to fall on him. But they fell for a moment only; then his lids opened
again to the monstrous vision. There it was, stamped on his pupils, a
part of him forever, an indelible horror burnt into his body and brain.
But why into his - just his? Why had he alone been chosen to see what he
had seen? What business was it of _his_, in God's name? Any one of the
others, thus enlightened, might have exposed the horror and defeated
it; but _he_, the one weaponless and defenceless spectator, the one whom
none of the others would believe or understand if he attempted to reveal
what he knew - _he_ alone had been singled out as the victim of this
dreadful initiation!

Suddenly he sat up, listening: he had heard a step on the stairs. Some
one, no doubt, was coming to see how he was - to urge him, if he felt
better, to go down and join the smokers. Cautiously he opened his
door; yes, it was young Rainer's step. Faxon looked down the passage,
remembered the other stairway and darted to it. All he wanted was to get
out of the house. Not another instant would he breathe its abominable
air! What business was it of _his_, in God's name?

He reached the opposite end of the lower gallery, and beyond it saw
the hall by which he had entered. It was empty, and on a long table he
recognized his coat and cap. He got into his coat, unbolted the door,
and plunged into the purifying night.

The darkness was deep, and the cold so intense that for an instant
it stopped his breathing. Then he perceived that only a thin snow was
falling, and resolutely he set his face for flight. The trees along the
avenue marked his way as he hastened with long strides over the beaten
snow. Gradually, while he walked, the tumult in his brain subsided. The
impulse to fly still drove him forward, but he began feel that he was
flying from a terror of his own creating, and that the most urgent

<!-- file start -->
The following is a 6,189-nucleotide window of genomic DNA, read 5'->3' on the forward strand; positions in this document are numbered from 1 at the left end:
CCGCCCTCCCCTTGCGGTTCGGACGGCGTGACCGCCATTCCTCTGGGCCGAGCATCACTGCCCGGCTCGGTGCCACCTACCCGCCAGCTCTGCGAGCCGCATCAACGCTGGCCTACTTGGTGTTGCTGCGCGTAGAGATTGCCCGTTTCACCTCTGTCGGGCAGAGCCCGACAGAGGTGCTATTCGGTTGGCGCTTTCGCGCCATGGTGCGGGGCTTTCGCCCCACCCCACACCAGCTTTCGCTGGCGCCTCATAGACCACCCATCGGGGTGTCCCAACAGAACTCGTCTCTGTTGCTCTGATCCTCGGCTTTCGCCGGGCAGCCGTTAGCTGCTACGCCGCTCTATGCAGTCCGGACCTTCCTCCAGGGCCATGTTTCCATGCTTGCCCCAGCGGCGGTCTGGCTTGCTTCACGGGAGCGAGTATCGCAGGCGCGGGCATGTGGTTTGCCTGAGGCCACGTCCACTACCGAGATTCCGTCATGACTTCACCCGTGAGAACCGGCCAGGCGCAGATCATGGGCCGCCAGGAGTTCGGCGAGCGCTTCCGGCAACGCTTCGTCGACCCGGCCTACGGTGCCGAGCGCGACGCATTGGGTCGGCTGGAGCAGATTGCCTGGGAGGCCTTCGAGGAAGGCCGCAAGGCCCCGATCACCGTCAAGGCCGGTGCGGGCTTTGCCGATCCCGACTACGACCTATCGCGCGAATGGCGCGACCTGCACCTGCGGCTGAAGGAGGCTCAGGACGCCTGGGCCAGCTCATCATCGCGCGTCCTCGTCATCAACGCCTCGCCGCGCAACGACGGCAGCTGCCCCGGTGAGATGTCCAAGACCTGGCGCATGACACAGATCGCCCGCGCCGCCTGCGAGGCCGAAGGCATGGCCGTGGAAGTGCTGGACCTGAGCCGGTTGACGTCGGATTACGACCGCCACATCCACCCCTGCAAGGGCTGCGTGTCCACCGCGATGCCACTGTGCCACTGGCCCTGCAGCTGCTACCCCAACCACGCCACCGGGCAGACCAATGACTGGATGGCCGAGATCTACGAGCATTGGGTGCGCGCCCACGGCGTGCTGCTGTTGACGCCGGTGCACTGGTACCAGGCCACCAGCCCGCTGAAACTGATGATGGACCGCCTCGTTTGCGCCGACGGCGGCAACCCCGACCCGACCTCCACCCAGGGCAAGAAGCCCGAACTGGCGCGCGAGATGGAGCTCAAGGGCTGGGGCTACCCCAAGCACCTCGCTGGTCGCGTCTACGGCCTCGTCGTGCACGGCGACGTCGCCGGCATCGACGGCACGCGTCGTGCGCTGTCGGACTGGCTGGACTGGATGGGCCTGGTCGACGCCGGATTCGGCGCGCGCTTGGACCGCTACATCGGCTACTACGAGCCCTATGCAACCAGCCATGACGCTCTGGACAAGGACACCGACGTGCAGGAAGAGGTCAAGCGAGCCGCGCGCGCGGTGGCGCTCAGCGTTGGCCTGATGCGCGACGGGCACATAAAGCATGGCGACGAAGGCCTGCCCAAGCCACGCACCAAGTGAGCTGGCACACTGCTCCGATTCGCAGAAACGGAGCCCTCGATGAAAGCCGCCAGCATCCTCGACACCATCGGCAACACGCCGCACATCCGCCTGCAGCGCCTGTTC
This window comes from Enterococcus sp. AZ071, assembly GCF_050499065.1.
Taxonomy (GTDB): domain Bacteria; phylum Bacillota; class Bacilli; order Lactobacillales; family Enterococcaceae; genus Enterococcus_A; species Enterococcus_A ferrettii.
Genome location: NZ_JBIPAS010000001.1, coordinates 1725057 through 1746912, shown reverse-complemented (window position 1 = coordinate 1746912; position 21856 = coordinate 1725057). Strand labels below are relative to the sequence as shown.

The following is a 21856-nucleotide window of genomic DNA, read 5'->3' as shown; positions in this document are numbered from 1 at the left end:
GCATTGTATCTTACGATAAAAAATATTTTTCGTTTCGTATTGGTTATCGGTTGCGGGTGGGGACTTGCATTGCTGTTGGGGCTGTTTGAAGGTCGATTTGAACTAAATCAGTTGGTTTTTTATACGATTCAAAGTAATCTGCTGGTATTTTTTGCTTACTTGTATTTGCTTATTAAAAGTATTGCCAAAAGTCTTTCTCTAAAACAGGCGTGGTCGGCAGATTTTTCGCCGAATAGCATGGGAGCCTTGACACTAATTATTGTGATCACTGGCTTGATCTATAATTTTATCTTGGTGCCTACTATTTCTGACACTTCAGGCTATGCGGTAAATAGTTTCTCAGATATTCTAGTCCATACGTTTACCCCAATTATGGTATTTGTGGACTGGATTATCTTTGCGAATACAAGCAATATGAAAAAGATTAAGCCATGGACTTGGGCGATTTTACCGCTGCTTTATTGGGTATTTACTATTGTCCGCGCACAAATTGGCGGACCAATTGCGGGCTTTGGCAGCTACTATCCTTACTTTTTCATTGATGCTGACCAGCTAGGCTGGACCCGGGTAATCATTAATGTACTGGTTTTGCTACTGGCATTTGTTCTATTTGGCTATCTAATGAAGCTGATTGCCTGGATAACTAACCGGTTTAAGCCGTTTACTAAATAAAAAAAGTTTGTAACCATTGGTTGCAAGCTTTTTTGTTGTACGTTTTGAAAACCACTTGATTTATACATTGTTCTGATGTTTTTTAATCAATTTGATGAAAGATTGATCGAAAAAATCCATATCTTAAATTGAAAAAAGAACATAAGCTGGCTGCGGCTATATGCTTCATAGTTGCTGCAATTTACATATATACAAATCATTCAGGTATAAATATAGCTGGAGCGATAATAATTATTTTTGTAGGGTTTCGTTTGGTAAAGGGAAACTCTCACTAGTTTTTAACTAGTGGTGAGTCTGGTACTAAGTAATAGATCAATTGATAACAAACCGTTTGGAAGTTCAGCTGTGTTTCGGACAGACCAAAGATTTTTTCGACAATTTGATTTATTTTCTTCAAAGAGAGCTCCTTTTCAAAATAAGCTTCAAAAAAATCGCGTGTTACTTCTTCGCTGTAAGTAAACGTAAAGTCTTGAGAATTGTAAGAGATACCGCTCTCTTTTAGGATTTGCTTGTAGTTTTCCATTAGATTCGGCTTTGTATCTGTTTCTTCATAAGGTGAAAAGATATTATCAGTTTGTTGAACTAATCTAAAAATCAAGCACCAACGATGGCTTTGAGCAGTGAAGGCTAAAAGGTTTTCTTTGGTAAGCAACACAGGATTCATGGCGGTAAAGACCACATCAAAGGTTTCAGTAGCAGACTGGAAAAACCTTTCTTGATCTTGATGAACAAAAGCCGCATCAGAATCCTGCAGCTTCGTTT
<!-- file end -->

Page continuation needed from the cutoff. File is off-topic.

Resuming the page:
reason for escape was the need of hiding his state, of shunning other
eyes till he should regain his balance.

He had spent the long hours in the train in fruitless broodings on a
discouraging situation, and he remembered how his bitterness had turned
to exasperation when he found that the Weymore sleigh was not awaiting
him. It was absurd, of course; but, though he had joked with Rainer over
Mrs. Culme's forgetfulness, to confess it had cost a pang. That was what
his rootless life had brought him to: for lack of a personal stake in
things his sensibility was at the mercy of such trifles.... Yes; that,
and the cold and fatigue, the absence of hope and the haunting sense of
starved aptitudes, all these had brought him to the perilous verge over
which, once or twice before, his terrified brain had hung.

Why else, in the name of any imaginable logic, human or devilish,
should he, a stranger, be singled out for this experience? What could
it mean to him, how was he related to it, what bearing had it on his
case?... Unless, indeed, it was just because he was a stranger - a
stranger everywhere - because he had no personal life, no warm screen of
private egotisms to shield him from exposure, that he had developed this
abnormal sensitiveness to the vicissitudes of others. The thought pulled
him up with a shudder. No! Such a fate was too abominable; all that
was strong and sound in him rejected it. A thousand times better regard
himself as ill, disorganized, deluded, than as the predestined victim of
such warnings!

He reached the gates and paused before the darkened lodge. The wind had
risen and was sweeping the snow into his race. The cold had him in its
grasp again, and he stood uncertain. Should he put his sanity to the
test and go back? He turned and looked down the dark drive to the house.
A single ray shone through the trees, evoking a picture of the lights,
the flowers, the faces grouped about that fatal room. He turned and
plunged out into the road....

He remembered that, about a mile from Overdale, the coachman had pointed
out the road to Northridge; and he began to walk in that direction.
Once in the road he had the gale in his face, and the wet snow on his